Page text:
This month's staff favorites takes us from the American heartland to the jungles of India, from fantasy worlds to all too real ones. Look for our staff picks here every month, and if you need a suggestion beyond these titles, check out our Recommendations page for book lists, personalized reading lists, on order titles, and more!
Dreamland: True Tale of America’s Opiate Epidemic by Sam Quinones (2016)
Quinones does a great job with reporting and documenting the current socio-political climate involving the opioid crisis in America. He weaves together several narratives from the pharmaceutical companies, the physicians, and the drug cartels to the person that has become addicted.
Death Wins a Goldfish: Reflections from a Grim Reaper’s Yearlong Sabbatical by Brian Rea (2019)
This thoughtful graphic novel had me laughing out loud. With simple, smart drawings and few words, Death embarks on living life with mixed results.
The Eulogist by Terry Gamble (2019)
This is an exquisitely crafted novel, set in Ohio and Kentucky in the decades leading to the Civil War. Following the Givens family from Ireland to Cincinnati, this is a quiet and moving story, illuminating the immigrant experience, the injustice of slavery, and the debts human beings owe to one another. Cassandra Campbell’s narration completely elevates this title in audio format. For fans of Paulette Jiles’ News of the World or Tracy Chevalier’s At the Edge of the Orchard.
The Doll's Alphabet by Camilla Grudova (2017)
These stories take place in a world like that of the film Delicatessen, a sepia-toned grotesquerie in which you cannot tell if this is a dystopian future or an reimagined past. This world is full of chemical factories, tinned meat, costume shops, and peculiar characters in desolate, odd situations, all conveyed in an acerbic tone critiquing gender roles. The first story is about women becoming sewing machines, the last is about a half-man, half-spider falling in love, and everything in between is equally bizarre and compelling.
No Beast So Fierce: The Terrifying True Story of the Champawat Tiger, the Deadliest Animal in History by Dane Hucklebridge (2019)
Imagine being afraid to go outside because the tiger that killed and ate your family could now get you. This is what people in Nepal and India faced in the early 1900s. The Champwat tiger reportedly killed and ate 476 people in a nearly decades long spree. Injured by a poacher, the tiger saw people as meals after that. This is the story of that tiger, and of tigers in general, and Jim Crobett, who finally killed the tiger.
Nothing is Okay by Rachel Wiley (2017)
I’ve recently read some poetry collections that use a lot of abstract imagery just out of reach for my rusty English Major brain. Rachel Wiley’s refreshing collection Nothing is Okay put poetry back within my intellectual grasp. Wiley talks about issues that resonate with me: struggling with body acceptance, trying to sort your identity, wading into the murky and often disgusting waters of online dating. One of the blurbs on the back of this book says that reading Wiley’s poems makes you know yourself better and I have to agree.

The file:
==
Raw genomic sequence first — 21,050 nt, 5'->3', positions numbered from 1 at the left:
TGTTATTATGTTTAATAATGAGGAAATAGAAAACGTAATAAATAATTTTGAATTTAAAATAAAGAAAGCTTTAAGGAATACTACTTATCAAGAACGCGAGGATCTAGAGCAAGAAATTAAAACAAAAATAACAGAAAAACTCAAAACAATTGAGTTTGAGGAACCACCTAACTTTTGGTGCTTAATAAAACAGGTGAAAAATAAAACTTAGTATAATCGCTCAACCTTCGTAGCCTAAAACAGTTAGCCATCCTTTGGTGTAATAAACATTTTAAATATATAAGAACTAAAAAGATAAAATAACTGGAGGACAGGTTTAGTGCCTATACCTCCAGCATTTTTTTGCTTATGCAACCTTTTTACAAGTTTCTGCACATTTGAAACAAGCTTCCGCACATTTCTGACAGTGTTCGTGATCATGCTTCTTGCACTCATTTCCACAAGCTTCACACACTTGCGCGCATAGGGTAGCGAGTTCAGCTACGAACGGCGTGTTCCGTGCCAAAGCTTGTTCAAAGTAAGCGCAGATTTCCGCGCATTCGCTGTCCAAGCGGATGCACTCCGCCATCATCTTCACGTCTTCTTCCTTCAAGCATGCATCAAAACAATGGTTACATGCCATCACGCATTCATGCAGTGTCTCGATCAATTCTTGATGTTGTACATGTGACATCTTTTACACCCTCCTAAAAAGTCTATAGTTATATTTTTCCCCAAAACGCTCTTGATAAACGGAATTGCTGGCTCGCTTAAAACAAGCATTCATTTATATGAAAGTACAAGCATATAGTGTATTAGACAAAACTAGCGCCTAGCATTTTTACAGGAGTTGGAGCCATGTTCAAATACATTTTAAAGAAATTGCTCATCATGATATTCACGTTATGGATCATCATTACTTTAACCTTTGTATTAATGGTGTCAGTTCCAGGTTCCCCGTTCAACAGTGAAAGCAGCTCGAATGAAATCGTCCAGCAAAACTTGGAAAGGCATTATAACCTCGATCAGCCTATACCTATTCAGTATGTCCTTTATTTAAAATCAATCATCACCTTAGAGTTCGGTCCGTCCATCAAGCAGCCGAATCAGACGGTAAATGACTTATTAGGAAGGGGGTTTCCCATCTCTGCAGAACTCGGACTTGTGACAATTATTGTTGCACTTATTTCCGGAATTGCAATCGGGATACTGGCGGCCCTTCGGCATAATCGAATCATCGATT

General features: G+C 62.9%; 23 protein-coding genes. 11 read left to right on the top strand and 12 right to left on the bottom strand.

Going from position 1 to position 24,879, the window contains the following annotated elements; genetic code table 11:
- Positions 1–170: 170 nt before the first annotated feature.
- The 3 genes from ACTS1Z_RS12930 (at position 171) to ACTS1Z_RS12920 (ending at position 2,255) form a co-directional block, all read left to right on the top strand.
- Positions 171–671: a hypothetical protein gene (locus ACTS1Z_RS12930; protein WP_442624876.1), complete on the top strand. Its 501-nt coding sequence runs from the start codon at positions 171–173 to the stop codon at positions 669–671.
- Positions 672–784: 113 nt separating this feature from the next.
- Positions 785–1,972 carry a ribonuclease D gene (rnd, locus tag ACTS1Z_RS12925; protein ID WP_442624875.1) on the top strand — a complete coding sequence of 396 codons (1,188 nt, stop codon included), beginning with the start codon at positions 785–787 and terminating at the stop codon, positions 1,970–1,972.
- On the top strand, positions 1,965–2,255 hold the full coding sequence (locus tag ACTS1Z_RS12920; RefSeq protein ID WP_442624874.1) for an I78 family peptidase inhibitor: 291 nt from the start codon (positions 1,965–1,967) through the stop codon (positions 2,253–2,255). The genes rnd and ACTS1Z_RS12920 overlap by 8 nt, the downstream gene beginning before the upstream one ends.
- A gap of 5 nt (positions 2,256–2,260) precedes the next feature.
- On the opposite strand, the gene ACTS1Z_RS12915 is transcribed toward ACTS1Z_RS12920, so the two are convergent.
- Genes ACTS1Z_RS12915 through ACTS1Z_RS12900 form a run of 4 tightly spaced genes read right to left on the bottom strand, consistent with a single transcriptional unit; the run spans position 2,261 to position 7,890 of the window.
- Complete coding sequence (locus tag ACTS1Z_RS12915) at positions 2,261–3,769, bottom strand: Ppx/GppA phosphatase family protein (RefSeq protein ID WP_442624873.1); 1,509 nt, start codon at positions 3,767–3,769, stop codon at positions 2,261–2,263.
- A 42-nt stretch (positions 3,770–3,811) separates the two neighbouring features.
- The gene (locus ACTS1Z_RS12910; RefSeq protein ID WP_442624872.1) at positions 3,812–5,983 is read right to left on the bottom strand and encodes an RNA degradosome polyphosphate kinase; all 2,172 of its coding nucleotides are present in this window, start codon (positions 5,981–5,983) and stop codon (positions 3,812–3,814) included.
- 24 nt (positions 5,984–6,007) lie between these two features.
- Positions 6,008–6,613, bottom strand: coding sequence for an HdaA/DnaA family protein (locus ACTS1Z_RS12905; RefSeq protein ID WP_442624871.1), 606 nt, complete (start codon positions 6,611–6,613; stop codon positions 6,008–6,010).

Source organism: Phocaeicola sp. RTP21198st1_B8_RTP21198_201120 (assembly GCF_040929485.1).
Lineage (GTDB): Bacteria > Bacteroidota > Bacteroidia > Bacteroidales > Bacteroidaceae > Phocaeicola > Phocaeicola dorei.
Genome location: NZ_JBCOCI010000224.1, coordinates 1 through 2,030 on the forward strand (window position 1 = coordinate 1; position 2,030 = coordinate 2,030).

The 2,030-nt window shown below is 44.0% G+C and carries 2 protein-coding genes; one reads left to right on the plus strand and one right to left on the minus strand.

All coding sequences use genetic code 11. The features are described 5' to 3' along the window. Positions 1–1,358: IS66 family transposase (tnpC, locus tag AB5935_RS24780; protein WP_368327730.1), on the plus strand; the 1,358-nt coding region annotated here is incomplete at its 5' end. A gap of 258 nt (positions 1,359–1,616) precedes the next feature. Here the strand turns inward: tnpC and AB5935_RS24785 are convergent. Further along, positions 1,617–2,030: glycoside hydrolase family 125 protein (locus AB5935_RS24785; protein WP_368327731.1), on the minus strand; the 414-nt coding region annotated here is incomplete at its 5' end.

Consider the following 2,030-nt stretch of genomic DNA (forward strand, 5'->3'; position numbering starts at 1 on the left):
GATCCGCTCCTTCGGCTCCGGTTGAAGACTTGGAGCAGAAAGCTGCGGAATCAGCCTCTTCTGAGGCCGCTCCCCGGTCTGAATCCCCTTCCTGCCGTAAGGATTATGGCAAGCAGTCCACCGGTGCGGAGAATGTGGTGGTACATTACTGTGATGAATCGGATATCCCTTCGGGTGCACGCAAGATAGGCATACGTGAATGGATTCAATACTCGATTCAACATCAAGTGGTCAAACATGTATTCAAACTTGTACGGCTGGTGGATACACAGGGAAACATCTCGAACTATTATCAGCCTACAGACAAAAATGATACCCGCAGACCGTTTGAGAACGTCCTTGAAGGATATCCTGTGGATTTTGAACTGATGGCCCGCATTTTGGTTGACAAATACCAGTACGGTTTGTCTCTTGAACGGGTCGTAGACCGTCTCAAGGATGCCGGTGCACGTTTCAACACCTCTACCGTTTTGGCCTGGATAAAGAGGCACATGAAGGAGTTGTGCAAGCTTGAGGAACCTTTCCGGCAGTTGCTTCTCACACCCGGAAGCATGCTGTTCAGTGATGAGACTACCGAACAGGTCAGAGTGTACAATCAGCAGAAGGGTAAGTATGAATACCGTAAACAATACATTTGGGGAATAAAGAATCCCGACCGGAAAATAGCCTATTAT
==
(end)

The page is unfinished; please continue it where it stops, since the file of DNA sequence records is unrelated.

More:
The Lamb Will Slaughter the Lion by Margaret Killjoy (2017)
I loved this urban fantasy novella about traveling crust punk Danielle Cain as she investigates the reasons behind her best friend’s sudden suicide. Clay had last lived in Freedom, Iowa an anarchist squatter town, and when Dani arrives she sees immediately that there is more than meets the eye at work here and the reasons behind Clay’s suicide might be more sinister than she imagined. If you enjoy this one, check out the sequel, The Barrow Will Send What it May.
On Beauty by Zadie Smith (2005)
This tour de force is about an interracial family living in the university town of Wellington, Massachusetts, whose misadventures in the culture wars-on both sides of the Atlantic-serve to skewer everything from family life to political correctness to the combustive collision between the personal and the political.
Lady Killer Vol. 1 by Joelle Jones (2015)
This gorgeous graphic novel reads like a mash-up of Leave It To Beaver and Reservoir Dogs. Volume One introduces the reader to 1960s housewife Josie Schueller - perfect wife, mother, and contract killer. For years, Josie has maintained a balance between her family and her work (which usually revolves around brutally stabbing people to death). But her employers are concerned that a husband and kids are dulling Josie’s edge - can she keep her family safe without giving up her secret life?
Women Who Rock: Bessie to Beyonce, Girl Groups to Riot Grrrl by Evelyn McDonnell (2018)
This collection spotlights innovators in the evolution of pop music, women who broke artistic boundaries, boldly defined themselves, shared strong messages—but didn't always receive the recognition of their male counterparts. Beautiful full-color illustrations, rendered by several talented artists, capture the essence of each woman. An important read for anyone studying the performing arts, culture, and feminism.
Katie M’s Pick:
The Royal Art of Poison: Filthy Palaces, Fatal Cosmetics, Deadly Medicine, and Murder Most Foul by Eleanor Herman (2018)
If you're interested in the macabre and are also a history buff, try this grim, yet witty, book. Herman, who has also been featured on The History Channel, combines her own research from the royal archives and present-day forensics to detail how royals--terrified of being poisoned by their enemies--often unknowingly poisoned themselves with their makeup, their soap, and even the medicines prescribed to cure them.